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Format of the RSVP DCLASS Object
RFC 2996

Document type: RFC - Proposed Standard (November 2000; No errata)
Document stream: IETF
Last updated: 2013-03-02
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IESG State: RFC 2996 (Proposed Standard)
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Network Working Group                                         Y. Bernet
Request for Comments: 2996                                    Microsoft
Category: Standards Track                                 November 2000

                    Format of the RSVP DCLASS Object

Status of this Memo

   This document specifies an Internet standards track protocol for the
   Internet community, and requests discussion and suggestions for
   improvements.  Please refer to the current edition of the "Internet
   Official Protocol Standards" (STD 1) for the standardization state
   and status of this protocol.  Distribution of this memo is unlimited.

Copyright Notice

   Copyright (C) The Internet Society (2000).  All Rights Reserved.

Abstract

   Resource Reservation Protocol (RSVP) signaling may be used to request
   Quality of Service (QoS) services and enhance the manageability of
   application traffic's QoS in a differentiated service (diff-serv or
   DS) network.  When using RSVP with DS networks it is useful to be
   able to carry carry Differentiated Services Code Points (DSCPs) in
   RSVP message objects.  One example of this is the use of RSVP to
   arrange for the marking of packets with a particular DSCP upstream
   from the DS network's ingress point, at the sender or at a previous
   network's egress router.

   The DCLASS object is used to represent and carry DSCPs within RSVP
   messages.  This document specifies the format of the DCLASS object
   and briefly discusses its use.

1. Introduction

   This section describes the mechanics of using RSVP [RSVP] signaling
   and the DCLASS object for effecting admission control and applying
   QoS policy within a Differentiated Service network [DS].  It assumes
   standard RSVP senders and receivers, and a diff-serv network
   somewhere in the path between sender and receiver.  At least one RSVP
   aware network element resides in the diff-serv network.  This network
   element may be a policy enforcement point (PEP) [RAP] or may simply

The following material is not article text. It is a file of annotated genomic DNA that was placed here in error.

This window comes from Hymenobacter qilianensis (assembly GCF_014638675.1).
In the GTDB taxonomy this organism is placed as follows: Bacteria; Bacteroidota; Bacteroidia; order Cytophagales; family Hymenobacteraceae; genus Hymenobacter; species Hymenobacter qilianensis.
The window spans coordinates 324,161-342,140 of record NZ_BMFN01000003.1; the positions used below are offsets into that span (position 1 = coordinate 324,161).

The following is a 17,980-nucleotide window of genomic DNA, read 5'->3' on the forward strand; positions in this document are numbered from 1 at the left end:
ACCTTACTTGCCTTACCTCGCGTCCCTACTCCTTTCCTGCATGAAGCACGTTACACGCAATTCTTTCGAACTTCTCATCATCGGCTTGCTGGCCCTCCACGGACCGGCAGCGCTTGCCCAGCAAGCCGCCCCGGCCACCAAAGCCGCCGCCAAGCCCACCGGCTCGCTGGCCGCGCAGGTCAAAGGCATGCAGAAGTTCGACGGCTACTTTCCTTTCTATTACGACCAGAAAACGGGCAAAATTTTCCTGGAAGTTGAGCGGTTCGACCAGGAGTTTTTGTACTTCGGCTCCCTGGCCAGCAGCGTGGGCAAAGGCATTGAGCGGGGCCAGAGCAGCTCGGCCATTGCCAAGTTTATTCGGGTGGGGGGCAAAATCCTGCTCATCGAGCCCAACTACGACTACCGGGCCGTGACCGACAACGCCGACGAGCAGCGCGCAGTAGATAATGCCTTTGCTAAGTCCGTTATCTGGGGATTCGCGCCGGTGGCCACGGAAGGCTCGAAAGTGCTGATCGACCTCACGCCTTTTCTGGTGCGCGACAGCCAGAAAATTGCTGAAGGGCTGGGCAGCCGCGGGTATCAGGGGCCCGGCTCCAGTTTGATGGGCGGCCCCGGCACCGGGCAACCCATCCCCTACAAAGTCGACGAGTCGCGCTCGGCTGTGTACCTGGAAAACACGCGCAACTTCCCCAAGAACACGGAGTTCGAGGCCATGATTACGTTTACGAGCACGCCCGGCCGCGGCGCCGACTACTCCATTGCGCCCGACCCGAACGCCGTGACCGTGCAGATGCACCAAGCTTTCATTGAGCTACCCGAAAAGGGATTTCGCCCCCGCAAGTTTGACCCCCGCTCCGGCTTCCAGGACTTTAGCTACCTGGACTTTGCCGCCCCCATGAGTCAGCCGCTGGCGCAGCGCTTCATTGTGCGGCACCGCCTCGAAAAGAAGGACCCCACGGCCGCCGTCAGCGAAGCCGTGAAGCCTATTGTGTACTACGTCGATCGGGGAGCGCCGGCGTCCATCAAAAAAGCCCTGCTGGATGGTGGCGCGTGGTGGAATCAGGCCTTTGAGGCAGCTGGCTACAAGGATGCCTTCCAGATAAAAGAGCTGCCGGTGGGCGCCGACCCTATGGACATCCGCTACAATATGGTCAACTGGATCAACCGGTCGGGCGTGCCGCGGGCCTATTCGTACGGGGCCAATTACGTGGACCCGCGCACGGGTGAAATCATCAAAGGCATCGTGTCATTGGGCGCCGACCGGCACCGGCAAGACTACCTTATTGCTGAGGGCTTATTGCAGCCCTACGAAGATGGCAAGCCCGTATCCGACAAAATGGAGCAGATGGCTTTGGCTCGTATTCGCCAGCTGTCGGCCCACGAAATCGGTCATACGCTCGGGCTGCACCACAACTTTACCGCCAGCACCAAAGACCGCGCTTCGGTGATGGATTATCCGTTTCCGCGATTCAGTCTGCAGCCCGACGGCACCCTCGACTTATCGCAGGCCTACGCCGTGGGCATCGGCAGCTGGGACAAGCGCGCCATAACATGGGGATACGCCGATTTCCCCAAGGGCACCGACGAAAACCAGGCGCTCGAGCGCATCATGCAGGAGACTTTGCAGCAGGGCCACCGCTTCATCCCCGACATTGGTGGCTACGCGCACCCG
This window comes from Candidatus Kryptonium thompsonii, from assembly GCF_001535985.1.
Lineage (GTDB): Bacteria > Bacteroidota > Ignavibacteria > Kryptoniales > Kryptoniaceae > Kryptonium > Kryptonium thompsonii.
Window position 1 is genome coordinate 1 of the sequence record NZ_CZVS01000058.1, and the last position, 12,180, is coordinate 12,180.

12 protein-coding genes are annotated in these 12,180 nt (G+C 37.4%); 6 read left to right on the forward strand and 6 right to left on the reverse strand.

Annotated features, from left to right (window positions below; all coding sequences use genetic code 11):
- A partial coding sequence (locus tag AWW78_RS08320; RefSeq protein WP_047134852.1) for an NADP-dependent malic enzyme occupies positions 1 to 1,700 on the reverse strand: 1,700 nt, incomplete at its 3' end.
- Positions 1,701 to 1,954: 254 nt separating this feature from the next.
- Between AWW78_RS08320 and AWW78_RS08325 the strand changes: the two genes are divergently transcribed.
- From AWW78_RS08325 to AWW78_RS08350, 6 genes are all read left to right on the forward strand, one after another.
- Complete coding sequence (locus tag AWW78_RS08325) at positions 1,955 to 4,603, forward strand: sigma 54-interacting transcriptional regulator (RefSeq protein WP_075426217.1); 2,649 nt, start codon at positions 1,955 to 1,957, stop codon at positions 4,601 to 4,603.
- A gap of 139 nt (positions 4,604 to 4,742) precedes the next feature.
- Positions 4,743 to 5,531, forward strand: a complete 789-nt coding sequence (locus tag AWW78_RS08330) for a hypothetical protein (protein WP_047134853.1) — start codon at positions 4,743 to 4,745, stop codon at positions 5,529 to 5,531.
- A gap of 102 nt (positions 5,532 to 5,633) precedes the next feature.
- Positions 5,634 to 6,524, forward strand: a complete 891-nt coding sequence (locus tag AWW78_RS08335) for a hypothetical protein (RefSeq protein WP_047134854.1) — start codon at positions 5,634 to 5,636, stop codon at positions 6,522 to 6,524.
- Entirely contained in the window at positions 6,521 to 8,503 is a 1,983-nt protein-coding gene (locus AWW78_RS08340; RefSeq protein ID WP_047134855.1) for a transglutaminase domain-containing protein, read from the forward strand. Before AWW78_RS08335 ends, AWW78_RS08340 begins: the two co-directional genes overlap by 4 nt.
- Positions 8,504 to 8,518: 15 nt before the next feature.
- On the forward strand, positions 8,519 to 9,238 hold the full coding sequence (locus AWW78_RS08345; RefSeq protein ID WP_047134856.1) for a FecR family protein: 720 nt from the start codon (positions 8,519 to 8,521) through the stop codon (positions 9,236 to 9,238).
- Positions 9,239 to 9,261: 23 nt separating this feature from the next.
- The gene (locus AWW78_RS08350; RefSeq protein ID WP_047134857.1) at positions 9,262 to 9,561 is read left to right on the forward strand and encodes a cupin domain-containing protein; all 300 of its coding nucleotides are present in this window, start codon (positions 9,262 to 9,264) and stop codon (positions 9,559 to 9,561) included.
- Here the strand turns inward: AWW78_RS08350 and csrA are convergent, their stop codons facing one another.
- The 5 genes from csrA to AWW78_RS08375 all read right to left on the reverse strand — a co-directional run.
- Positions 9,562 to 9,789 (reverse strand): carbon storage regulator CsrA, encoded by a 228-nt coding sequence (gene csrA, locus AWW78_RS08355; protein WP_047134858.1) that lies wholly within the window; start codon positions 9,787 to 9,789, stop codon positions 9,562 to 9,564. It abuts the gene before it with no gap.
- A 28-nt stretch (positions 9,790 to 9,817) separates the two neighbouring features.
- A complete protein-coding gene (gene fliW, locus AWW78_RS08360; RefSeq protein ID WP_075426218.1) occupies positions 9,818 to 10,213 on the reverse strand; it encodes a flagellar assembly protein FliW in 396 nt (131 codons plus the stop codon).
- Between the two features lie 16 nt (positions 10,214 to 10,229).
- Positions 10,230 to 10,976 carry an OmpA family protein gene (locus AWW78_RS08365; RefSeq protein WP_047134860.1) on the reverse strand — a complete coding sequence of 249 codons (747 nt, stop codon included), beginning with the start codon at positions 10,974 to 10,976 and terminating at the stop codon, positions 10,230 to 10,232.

act as an admission control agent for the network, admitting or
   denying resource requests based on the availability of resources.  In
   either case, this network element interacts with RSVP messages
   arriving from outside the DS network, accepting resource requests

Bernet                      Standards Track                     [Page 1]
RFC 2996            Format of the RSVP DCLASS Object       November 2000

   from RSVP-aware senders and receivers, and conveying the DS network's
   admission control and resource allocation decisions to the higher-
   level RSVP.  The network element is typically a router and will be
   considered to be so for the purpose of this document.  This model is
   described fully in [INTDIFF].

1.1 Use of the DCLASS Object to Carry Upstream Packet Marking
   Information

   A principal usage of the DCLASS object is to carry DSCP information
   between a DS network and upstream nodes that may wish to mark packets
   with DSCP values.  Briefly, the sender composes a standard RSVP PATH
   message and sends it towards the receiver.  At some point the PATH
   message reaches the DS network.  The PATH message traverses one or
   more network elements that are PEPs and/or admission control agents
   for the diff-serv network.  These elements install appropriate state
   and forward the PATH message towards the receiver.  If admission
   control is successful downstream of the diff-serv network, then a
   RESV message will arrive from the direction of the receiver.  As this
   message arrives at the PEPs and/or admission control agents that are
   RSVP enabled, each of these network elements must make a decision
   regarding the admissibility of the signaled flow to the diff-serv
   network.

   If the network element determines that the request represented by the
   PATH and RESV messages is admissible to the diff-serv network, the
   appropriate diff-serv service level (or behavior aggregate) for the
   traffic represented in the RSVP request is determined.  Next, a
   decision is made to mark arriving data packets for this traffic
   locally using MF classification, or to request upstream marking of
   the packets with the appropriate DSCP(s).  This upstream marking
   could occur anywhere before the DS network's ingress point.  Two
   likely candidates are the originating sender and the egress boundary
   router of some upstream (DS or non-DS) network.  The decision about
   where the RSVP request's packets should be marked can be made by
   agreement or through a negotiation protocol; the details are outside
   the scope of this document.

   If the packets for this RSVP request are to be marked upstream,
   information about the DSCP(s) to use must be conveyed from the RSVP-
   aware network element to the upstream marking point.  This

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